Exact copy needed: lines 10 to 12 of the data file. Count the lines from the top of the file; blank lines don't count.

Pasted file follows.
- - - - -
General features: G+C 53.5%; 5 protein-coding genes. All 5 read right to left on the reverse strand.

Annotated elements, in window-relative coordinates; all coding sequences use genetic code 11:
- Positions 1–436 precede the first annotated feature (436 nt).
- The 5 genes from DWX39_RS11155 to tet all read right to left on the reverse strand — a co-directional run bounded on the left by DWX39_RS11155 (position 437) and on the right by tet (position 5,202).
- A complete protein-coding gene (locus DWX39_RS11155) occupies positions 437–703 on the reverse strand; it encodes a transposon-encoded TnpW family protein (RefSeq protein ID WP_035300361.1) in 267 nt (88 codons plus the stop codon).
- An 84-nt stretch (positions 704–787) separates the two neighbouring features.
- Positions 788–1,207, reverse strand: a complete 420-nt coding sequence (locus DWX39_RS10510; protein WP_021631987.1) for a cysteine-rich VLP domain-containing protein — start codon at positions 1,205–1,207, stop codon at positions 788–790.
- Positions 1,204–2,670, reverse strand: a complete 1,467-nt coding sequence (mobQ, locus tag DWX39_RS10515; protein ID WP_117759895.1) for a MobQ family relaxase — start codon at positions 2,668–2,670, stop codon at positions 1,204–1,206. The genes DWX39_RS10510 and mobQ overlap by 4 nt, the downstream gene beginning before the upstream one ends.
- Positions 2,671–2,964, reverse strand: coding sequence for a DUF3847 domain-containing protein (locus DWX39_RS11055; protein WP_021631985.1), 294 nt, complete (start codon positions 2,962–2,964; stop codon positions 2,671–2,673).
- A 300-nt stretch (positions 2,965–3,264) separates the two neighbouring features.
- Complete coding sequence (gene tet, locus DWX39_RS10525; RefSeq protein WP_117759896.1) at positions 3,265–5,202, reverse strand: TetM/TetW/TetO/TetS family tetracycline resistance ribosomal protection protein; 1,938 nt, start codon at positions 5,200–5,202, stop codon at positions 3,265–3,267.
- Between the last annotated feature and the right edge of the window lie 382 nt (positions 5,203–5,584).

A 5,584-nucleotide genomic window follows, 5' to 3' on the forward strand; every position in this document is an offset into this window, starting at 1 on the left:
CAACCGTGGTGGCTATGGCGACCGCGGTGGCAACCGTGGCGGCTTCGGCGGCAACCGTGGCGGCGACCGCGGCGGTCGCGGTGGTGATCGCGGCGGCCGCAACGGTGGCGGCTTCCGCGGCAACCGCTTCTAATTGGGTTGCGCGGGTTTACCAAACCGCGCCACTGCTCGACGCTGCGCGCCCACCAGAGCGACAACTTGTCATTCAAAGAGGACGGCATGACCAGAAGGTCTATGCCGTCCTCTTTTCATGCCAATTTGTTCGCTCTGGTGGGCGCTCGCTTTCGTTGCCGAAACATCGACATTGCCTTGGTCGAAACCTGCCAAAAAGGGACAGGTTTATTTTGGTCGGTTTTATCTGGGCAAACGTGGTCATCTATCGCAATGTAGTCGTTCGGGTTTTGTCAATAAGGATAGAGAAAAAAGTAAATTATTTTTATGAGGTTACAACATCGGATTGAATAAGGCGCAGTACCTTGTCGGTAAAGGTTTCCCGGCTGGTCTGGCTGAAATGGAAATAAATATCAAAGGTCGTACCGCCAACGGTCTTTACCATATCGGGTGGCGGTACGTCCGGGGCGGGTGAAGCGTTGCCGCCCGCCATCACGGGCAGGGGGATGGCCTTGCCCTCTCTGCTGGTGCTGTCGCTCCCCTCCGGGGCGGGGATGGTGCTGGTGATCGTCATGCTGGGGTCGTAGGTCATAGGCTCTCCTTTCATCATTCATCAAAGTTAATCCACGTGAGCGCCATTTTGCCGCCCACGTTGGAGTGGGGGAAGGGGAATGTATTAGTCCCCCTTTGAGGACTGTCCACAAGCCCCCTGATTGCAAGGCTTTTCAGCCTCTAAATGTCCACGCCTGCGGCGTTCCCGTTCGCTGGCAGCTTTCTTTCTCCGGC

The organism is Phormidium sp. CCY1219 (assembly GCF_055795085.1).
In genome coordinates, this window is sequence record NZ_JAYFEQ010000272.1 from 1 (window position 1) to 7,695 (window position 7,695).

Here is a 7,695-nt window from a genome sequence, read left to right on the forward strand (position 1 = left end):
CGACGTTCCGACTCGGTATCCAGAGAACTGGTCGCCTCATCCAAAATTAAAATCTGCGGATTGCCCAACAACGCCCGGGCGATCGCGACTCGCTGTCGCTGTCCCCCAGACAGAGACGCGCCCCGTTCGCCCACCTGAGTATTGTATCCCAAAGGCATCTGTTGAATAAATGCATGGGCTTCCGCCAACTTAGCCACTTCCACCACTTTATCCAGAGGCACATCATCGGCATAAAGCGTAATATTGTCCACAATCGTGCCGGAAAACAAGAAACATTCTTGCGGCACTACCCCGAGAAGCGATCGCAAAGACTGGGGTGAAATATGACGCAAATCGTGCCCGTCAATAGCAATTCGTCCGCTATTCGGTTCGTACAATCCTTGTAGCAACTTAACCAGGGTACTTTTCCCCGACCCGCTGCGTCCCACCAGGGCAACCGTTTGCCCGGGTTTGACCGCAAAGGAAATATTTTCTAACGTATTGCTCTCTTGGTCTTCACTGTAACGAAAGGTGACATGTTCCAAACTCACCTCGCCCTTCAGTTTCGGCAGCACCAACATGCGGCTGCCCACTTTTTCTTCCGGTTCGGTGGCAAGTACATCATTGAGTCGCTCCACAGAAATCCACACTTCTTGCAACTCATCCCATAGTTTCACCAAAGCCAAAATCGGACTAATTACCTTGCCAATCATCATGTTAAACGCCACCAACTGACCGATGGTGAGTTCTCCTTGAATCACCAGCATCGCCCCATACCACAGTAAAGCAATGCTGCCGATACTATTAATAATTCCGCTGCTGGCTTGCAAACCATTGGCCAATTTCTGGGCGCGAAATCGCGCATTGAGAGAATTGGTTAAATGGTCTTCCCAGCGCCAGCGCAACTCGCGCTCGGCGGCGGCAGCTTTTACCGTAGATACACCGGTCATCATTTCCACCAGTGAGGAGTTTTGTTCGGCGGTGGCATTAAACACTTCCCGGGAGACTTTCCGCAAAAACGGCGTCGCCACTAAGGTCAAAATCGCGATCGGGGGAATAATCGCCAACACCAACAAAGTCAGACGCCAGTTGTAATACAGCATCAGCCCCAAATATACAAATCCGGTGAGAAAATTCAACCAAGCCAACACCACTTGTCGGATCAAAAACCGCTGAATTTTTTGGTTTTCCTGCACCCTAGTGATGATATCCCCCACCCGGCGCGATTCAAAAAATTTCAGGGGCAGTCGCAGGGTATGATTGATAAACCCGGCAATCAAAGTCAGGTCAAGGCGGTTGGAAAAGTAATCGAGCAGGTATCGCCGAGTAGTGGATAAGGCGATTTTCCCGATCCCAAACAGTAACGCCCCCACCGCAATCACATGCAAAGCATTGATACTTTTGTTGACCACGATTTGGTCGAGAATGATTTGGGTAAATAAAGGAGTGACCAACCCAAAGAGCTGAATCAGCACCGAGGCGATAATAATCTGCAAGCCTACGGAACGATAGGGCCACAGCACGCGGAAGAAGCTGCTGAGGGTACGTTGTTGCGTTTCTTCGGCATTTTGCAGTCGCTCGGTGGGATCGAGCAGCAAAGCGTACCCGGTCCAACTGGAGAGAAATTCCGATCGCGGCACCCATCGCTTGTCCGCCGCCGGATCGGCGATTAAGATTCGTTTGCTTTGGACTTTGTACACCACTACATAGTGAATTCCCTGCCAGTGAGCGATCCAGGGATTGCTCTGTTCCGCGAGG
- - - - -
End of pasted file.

- A 300-nt stretch (positions 2,965–3,264) separates the two neighbouring features.
- Complete coding sequence (gene tet, locus DWX39_RS10525; RefSeq protein WP_117759896.1) at positions 3,265–5,202, reverse strand: TetM/TetW/TetO/TetS family tetracycline resistance ribosomal protection protein; 1,938 nt, start codon at positions 5,200–5,202, stop codon at positions 3,265–3,267.
- Between the last annotated feature and the right edge of the window lie 382 nt (positions 5,203–5,584).